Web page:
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Future Community Sets



CCLP1 is old news. A cry goes out in the night: What next?!! It's good for us as a community to produce something together. Granted, it is not easy to work together, but so far the sets that have resulted from community collaboration have been well worth the effort. So what is the next project we should embark on together? Below are a few options.


CCLP2 Lynx

So this project is nearing its end, as the release date has been announced as August 9th. Fortunately, there are still things you can do to contribute. Stay tuned for more info upon release!



This is the next natural set to work on as a community. However, when it will become a reality and in what form has yet to be decided. There are some who would like to get it started straight away, while others would gladly wait years before doing so. One side of the argument is that we already have tons of decent levels that just were not right for CCLP1 but could go in this set, while the other side is saying that we don't have enough new levels since the release of CCLP1 for this project to be useful just yet. Perhaps some of the staff members of CCLP1 (and CCLP3) are just worn out by the previous process, while some others are eager to be part of something communal. In the end, at this time, it is hard to say what the right next step is, as a common understanding of what goals this set should be are yet to be discussed. Is there a way for invalid tiles to make an appearance? When should the staff be assembled? Will there be teeth on level #123?? I believe these things will sort themselves out and this set will eventually happen, but it is possible some of these other ideas in this post will be finished earlier.


Veteran Pack

Another direction to go after CCLP1 is to make a set for experienced players. The exact difficulty of the levels in the set is not set in stone, but it could match the hardest ones from CCLP3. Having this set would open up CCLP4 to be easier, while still finding something for the audience who cares for difficult puzzles. I think this set would work with as few as a dozen levels. It could have a sequel every two or three years. I also imagine that there could be a ban on releasing solutions to the levels, so that solving the set would really be a challenge and a badge of honor. A major issue that should be addressed as soon as possible would be to settle upon a good name for this set. It should be succinct, different from CCLPn, and still be immediately descriptive. Post your suggestions below!


CCLP3 for dummies

This is a fun idea that I like a lot. The concept is to take a bunch of high concept levels, break down the key concepts and build them up again into something that a beginner could solve. In other words, take each level of CCLP3 and dumb it down. I think the key for this project to work would be to act more as a homage to CCLP3 by people who love that set, rather than just making fun of how difficult it is overall. It's hard to say if this will ever happen, but it would be fun to see a few levels designed in this vein. This is also another project where we could experiment with a different way to compile a community made set other than just voting from a large pool of candidates.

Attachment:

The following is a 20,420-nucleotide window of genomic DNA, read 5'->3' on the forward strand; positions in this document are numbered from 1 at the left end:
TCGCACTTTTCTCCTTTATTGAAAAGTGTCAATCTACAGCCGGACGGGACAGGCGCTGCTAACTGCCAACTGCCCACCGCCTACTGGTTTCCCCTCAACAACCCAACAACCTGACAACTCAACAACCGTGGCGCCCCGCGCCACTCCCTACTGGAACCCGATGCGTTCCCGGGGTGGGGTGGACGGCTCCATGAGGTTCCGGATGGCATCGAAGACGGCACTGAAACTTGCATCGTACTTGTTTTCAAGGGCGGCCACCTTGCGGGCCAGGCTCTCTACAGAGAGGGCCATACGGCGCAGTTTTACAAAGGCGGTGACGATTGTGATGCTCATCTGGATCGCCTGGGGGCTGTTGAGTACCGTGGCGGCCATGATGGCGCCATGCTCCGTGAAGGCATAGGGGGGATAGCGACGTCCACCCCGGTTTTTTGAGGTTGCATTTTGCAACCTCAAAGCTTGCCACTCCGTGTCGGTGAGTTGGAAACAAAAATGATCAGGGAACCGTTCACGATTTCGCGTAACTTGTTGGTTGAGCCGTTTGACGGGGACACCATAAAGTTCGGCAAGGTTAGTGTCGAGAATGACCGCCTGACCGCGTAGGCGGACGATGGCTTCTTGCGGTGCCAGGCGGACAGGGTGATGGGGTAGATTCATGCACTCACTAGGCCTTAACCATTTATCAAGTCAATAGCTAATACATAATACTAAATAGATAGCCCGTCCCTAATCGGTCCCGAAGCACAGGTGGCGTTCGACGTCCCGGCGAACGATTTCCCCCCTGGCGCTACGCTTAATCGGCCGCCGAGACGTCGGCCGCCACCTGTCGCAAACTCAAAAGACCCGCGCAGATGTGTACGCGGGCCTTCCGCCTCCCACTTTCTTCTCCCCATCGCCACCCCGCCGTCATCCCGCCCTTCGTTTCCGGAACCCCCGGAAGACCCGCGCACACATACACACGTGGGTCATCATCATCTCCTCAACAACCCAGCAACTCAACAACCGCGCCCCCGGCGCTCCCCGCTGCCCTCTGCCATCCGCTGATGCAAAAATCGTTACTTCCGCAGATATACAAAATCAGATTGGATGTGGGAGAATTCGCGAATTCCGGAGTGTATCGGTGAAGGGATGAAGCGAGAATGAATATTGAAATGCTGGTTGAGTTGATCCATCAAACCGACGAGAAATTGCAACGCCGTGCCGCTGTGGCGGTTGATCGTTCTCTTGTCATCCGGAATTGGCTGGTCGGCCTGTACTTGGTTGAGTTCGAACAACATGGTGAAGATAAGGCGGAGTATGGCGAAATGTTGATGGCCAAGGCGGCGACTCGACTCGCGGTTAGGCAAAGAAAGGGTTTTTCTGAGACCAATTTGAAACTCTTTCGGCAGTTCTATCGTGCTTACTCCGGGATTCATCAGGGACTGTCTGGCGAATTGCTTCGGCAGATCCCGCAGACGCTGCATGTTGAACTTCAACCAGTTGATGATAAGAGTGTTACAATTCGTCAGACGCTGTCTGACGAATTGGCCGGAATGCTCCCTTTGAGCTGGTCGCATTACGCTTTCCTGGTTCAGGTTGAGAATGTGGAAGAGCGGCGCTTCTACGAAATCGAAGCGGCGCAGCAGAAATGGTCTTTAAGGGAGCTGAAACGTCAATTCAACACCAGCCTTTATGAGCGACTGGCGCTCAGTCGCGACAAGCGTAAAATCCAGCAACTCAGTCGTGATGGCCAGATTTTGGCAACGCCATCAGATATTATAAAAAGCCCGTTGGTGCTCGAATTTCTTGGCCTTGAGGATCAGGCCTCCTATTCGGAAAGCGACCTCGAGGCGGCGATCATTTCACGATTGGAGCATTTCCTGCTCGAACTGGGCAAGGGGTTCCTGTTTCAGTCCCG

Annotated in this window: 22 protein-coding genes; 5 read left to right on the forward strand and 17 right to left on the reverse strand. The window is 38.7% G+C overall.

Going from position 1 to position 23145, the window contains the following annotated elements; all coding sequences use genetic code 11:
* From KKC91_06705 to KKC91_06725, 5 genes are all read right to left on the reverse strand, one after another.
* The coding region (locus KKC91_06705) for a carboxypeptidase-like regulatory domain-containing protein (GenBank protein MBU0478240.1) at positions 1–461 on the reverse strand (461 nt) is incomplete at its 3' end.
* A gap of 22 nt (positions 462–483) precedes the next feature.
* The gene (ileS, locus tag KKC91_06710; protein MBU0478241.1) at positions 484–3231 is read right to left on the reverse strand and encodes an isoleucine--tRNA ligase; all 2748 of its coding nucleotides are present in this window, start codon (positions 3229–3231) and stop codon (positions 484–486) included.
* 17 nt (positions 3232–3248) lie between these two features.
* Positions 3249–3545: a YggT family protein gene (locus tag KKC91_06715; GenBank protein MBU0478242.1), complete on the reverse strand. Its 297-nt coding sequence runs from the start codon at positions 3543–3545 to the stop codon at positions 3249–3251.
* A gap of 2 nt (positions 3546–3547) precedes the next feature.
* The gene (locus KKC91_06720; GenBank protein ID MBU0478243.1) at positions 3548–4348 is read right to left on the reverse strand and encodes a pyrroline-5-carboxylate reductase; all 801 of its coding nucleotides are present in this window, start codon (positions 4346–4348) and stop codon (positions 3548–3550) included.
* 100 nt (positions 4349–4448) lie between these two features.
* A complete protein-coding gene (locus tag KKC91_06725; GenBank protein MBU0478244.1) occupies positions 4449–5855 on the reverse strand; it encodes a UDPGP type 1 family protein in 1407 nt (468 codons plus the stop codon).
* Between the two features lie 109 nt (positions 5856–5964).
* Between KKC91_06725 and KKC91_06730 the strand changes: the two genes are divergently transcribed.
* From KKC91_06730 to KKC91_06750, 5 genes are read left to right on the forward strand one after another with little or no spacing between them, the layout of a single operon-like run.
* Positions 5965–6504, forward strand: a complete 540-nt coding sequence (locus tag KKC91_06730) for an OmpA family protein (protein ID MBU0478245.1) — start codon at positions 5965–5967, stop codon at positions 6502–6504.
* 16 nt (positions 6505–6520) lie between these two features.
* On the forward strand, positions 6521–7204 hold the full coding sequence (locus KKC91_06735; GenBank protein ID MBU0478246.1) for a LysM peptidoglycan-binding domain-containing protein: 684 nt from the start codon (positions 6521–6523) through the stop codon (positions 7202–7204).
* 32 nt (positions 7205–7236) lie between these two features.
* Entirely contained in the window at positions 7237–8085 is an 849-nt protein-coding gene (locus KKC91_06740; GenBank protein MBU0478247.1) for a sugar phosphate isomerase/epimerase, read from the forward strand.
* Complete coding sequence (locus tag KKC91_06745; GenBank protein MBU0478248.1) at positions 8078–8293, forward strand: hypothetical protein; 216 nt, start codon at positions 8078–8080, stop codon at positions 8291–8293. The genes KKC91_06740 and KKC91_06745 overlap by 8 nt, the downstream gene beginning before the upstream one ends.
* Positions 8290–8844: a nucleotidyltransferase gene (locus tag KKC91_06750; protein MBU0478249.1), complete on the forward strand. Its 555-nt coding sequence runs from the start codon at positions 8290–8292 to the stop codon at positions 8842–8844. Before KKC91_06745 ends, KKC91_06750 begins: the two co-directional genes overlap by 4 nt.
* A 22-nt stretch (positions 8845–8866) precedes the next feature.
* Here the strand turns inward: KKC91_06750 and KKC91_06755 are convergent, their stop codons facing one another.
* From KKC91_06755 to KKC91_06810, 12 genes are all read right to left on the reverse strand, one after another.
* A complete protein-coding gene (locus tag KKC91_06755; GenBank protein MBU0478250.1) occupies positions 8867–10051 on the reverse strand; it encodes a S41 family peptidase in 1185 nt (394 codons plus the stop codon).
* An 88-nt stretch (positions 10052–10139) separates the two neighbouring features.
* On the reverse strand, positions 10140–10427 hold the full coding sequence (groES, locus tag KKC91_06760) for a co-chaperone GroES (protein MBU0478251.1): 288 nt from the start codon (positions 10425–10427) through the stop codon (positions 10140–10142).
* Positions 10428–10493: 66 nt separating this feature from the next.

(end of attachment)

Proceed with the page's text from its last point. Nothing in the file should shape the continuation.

Over the years many levels have been made for the competitions here at CC Zone. I feel many great levels in those competitions are sadly soon forgotten. They are of course still available in the collected sets, but the presentation there is different from normal. Those collections do not provide a narrative or a difficulty curve, as they just lump together levels mostly chronologically. On the positive side, we now have the option to take a look at those levels again and try to see when we would have a critical mass of levels needed to build a new set from them. I imagine that point has not yet been reached, but perhaps soon we could attempt to select about 50 levels and create something cool. Stay tuned, and keep submitting your creations to the competitions! Remember, you can also try to make a Time Trial or Treasure Hunt level, and someone on the staff can use your level in a competition.


Secret Project

I can't say much about this one. If you want to be part of it, just hope you are in the right place at the right time. Deadline for this thing is way, way in the future, so don't expect it and it might just manage to surprise you. (Okay, a short hint: tentacle cornea)



So by almost all fronts, CCLP1 was a success. I think a lot of this had to do with two things. First, the set had a clear goal in mind, and everyone knew what it was. Second, the set went back to the basics and emphasized the core of what is Chip's Challenge. Is the correct next step for us as a community to make an extra difficult CCLP4 after this success? I don't think so. Either CCLP4 has to be much easier than CCLP3, or else we need to make something else first. The name of this set hints at the idea that it would be even simpler than CCLP1. Or it could just be at the same difficulty level, but in an alternate universe. The point is that we still have a decent name to use for another set full of simple levels. So don't be afraid to make more fun and easy levels!


Something Completely Different

I am by no means a master of knowing how the wind turns, so I don't pretend to know how the community feels in five years, or what the next community project should really be. Perhaps someone already has a collaboration in the works that I have no idea about. What project would you like to see happen? How do you think we should keep compiling new sets for others to play? I feel that the way to make the next sets we produce together great, is to have some good discussion about them as well as some hard work. Talk more! And then go grab a friend and start experimenting with ideas for what would make you happy. Let's see what we all come up with!




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I do like the CCLP3 for Dummies idea.  Imagine learning how to do Avalanche as a set of five or six levels.  And how many Old Frog tutorials you could make!